Soda Check (Pepsi/Mtn Dew)

Pepsi and Mountain Dew have “throwback” cans/bottles in stores right now, made with cane sugar instead of corn syrup. They’re way easy to miss – I ignored the Pepsis as diet.

Man – they really rock. The most immediately noticeable thing is that they feel “wetter” on the tounge, more refreshing and have a purer, simpler, cleaner flavor.

I’m curious what the purpose of selling these limited time drinks is? Do they think that people will switch from coke to pepsi because they like the throwback? It’s been years since I could drink a pepsi, but I’m fixing to head back to the store right now and stock up on the throwbacks.

9 Comments

Wait just a minute here!

Pepsi Throwback is in plastic bottles?!

My local store had the glass ones for like a week, ever since I’ve been looking for more glass, I never thought to look for plastic.

I think it’s a market test; they want to see if there’s sufficient public hate for HFCS to make switching to sugar profitable.

Interesting. DOn’t drink huge amounts of the stuff but always thought they used Sugar here not corn syrup (Uk based) – Will have to check next time I buy some

Krenn is right.

The name also potentially creates some attraction/demand of its own, from those who want to try new stuff and those who identify with old stuff.

Drinks industry in the UK typically uses sugar, maybe corn syrup is cheaper in the States?

Jwilly’s also right – it’s probably about generating interest around the Pepsi brand in a tough market

I think it stems from the ‘jewish soda’, ‘passover coke’ or whatever. Corn isn’t kosher for othodox jews, and most soft drink companies make their drinks with real sugar around April. You can tell them apart from the yellow caps.

I’ve heard many people (all denominations) actively seek out these ‘yellow caps’ due to the taste. So either this is part of Pepsi’s kosher program or they’re trying to cash in on the yellow-cap-seeking soda aficionados who know the difference.

>> So either this is part of Pepsi’s kosher program or they’re trying to cash in on the yellow-cap-seeking soda aficionados who know the difference. <<

My guess would be the latter. My understanding is that the two versions are not equal. Throwback Pepsi has the traditional phosphoric acid in it to provide the bite, because the only change that "Throwback" customers want is the sugar. Kosher for Passover Pepsi supposedly contains citric acid rather than phosphoric.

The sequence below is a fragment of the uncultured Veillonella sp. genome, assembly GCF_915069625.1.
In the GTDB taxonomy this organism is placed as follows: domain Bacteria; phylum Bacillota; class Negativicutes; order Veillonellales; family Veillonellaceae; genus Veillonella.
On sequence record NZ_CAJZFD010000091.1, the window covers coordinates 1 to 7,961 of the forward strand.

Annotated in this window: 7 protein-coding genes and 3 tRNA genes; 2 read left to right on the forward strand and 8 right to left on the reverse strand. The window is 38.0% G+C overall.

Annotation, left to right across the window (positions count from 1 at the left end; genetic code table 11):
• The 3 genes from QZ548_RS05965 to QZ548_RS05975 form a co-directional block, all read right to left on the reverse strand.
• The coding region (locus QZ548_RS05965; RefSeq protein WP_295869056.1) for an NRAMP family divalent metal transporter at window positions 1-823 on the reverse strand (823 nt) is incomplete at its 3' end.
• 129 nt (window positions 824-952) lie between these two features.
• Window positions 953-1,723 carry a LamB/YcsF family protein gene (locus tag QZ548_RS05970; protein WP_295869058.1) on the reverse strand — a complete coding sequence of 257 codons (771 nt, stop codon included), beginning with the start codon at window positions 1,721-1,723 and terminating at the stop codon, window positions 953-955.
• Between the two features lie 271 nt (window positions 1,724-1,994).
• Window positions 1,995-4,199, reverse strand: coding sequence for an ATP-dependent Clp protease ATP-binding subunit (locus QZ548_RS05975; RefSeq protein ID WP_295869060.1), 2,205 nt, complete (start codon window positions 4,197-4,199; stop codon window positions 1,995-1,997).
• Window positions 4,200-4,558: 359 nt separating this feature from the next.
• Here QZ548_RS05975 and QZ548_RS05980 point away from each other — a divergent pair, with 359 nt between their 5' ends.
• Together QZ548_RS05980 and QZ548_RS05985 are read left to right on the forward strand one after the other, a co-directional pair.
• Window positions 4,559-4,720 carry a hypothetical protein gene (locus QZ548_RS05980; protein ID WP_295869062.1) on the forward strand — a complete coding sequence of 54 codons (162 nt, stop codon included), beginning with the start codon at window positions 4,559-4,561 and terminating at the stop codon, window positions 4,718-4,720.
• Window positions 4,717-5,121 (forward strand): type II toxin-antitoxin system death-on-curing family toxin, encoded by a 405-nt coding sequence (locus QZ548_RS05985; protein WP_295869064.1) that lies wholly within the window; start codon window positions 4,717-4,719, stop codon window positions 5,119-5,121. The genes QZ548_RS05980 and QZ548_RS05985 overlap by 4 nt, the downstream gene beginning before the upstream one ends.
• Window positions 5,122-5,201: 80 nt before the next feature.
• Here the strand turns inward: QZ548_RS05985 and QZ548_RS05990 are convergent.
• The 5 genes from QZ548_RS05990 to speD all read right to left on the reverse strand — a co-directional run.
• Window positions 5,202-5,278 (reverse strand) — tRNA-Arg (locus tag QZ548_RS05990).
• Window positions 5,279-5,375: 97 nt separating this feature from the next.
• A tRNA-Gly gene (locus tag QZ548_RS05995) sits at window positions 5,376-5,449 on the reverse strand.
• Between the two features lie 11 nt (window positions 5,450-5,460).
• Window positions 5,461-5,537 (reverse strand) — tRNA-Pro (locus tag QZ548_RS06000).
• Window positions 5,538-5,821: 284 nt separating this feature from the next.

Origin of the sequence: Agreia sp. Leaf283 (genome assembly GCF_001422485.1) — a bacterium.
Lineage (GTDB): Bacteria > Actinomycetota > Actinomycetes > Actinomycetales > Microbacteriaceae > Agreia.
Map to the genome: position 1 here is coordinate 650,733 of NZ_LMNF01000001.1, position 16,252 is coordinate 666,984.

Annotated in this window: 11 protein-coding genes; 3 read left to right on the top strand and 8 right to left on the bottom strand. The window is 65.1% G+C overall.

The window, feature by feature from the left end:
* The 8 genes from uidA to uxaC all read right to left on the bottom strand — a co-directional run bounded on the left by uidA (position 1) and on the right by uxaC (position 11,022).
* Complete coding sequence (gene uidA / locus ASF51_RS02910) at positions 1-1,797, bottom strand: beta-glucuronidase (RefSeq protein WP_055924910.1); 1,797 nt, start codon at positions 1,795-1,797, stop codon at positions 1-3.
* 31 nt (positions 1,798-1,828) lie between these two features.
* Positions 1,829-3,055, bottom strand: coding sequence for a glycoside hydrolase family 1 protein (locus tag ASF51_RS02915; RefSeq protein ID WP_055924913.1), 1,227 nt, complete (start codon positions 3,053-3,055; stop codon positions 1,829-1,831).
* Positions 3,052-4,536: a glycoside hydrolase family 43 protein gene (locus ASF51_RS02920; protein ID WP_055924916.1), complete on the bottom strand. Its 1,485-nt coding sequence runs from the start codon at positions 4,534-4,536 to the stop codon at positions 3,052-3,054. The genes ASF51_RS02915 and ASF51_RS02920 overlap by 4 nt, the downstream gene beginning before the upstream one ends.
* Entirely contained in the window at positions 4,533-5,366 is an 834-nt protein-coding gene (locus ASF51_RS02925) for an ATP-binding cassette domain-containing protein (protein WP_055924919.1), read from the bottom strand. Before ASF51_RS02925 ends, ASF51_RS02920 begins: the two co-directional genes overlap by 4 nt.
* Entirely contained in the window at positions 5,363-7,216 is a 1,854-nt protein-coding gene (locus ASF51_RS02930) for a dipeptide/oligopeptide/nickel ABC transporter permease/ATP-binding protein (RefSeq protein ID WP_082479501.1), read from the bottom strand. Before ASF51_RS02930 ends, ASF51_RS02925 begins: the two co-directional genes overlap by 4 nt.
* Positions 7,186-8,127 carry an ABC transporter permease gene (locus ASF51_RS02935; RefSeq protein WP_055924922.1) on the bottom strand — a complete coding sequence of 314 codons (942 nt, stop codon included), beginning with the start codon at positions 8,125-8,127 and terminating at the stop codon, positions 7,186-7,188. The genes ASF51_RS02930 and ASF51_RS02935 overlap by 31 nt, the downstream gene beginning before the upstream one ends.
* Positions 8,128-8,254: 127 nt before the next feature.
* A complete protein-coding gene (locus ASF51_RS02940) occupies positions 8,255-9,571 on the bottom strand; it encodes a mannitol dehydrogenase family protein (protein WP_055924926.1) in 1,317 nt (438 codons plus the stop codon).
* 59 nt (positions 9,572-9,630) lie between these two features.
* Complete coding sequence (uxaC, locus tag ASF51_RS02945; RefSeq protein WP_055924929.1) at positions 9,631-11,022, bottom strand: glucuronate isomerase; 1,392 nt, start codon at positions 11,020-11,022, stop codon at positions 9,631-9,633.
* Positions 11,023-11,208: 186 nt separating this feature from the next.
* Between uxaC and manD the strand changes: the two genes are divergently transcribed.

silky :
Drinks industry in the UK typically uses sugar, maybe corn syrup is cheaper in the States?
Jwilly’s also right – it’s probably about generating interest around the Pepsi brand in a tough market

Corn syrup is massively cheaper – so cheap in fact that it finds its way into almost everything on the shelves in american supermarkets.

For a very interesting lecture (science heavy, but good) on the subject check this out:

JWilly :
>> So either this is part of Pepsi’s kosher program or they’re trying to cash in on the yellow-cap-seeking soda aficionados who know the difference. <<
My guess would be the latter. My understanding is that the two versions are not equal. Throwback Pepsi has the traditional phosphoric acid in it to provide the bite, because the only change that “Throwback” customers want is the sugar. Kosher for Passover Pepsi supposedly contains citric acid rather than phosphoric.

Kosher for Passover Pepsi: CARBONATED WATER, SUGAR, CARAMEL COLOR, PHOSPHORIC ACID, CAFFEINE, CITRIC ACID, NATURAL FLAVORS
Kosher for Passover Caffeine Free Pepsi: CARBONATED WATER, SUGAR, CARAMEL COLOR, PHOSPHORIC ACID, CITRIC ACID, NATURAL FLAVORS
Pepsi Throwback: CARBONATED WATER, SUGAR, CARAMEL COLOR, PHOSPHORIC ACID, CAFFEINE, NATURAL FLAVOR

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